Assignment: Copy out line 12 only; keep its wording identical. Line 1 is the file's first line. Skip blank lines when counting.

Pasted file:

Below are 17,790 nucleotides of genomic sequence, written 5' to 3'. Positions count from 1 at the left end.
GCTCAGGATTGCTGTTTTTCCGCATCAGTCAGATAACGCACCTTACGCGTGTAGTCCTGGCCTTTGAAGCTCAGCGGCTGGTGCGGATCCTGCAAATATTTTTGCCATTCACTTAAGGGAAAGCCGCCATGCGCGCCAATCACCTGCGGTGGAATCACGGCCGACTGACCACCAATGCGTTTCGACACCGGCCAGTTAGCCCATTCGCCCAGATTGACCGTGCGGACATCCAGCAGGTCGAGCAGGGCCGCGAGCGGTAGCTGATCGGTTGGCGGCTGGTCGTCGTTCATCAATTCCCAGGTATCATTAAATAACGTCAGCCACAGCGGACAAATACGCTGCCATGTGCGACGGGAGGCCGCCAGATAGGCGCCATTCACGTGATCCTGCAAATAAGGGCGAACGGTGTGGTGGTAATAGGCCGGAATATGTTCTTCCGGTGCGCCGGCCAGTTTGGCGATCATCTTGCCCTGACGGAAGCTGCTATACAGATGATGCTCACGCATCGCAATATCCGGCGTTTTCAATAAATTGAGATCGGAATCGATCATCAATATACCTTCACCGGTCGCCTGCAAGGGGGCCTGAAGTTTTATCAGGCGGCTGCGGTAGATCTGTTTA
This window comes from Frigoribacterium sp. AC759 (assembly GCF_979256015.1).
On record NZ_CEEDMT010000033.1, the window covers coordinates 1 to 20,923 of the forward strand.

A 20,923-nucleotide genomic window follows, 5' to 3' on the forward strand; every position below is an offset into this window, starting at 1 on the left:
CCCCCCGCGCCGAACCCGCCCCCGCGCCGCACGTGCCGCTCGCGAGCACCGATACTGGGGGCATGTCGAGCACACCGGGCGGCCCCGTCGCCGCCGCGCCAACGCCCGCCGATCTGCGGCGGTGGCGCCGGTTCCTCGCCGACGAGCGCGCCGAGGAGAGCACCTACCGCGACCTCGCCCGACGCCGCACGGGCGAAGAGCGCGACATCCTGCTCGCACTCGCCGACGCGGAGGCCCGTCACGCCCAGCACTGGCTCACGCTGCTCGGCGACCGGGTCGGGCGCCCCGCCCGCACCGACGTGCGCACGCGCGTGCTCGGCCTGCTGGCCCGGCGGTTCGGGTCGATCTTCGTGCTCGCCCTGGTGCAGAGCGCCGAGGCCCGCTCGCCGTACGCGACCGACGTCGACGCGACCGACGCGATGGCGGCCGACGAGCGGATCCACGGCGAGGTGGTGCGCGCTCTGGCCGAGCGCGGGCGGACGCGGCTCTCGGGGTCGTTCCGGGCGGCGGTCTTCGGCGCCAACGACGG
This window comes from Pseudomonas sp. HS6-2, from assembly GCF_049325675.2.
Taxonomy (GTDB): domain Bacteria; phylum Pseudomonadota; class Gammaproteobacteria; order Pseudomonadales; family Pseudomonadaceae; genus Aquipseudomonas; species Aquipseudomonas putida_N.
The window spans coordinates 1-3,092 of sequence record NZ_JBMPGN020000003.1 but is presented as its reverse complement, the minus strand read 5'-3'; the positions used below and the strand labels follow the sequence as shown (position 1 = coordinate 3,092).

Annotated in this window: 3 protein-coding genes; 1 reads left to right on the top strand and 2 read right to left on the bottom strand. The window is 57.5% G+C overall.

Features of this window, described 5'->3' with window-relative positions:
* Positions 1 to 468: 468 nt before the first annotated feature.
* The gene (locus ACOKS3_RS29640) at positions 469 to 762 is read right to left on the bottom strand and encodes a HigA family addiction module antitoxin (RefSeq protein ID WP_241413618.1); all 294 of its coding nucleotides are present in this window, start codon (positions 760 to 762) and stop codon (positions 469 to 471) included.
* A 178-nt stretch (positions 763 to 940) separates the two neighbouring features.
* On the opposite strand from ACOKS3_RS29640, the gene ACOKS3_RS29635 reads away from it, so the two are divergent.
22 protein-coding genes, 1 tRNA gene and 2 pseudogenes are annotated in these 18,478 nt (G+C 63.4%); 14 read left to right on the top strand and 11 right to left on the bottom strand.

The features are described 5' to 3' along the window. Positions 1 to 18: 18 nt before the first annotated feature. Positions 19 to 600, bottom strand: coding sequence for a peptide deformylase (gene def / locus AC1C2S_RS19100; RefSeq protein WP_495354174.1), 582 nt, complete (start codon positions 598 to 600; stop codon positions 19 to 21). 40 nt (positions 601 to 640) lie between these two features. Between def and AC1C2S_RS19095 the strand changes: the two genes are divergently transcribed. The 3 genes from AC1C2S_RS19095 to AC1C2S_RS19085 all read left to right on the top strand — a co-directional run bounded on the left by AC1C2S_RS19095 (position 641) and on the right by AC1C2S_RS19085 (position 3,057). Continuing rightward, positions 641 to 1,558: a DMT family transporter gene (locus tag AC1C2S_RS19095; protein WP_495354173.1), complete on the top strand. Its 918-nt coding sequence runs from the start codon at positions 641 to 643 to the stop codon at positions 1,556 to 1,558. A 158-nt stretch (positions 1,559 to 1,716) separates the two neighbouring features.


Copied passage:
* Positions 1 to 468: 468 nt before the first annotated feature.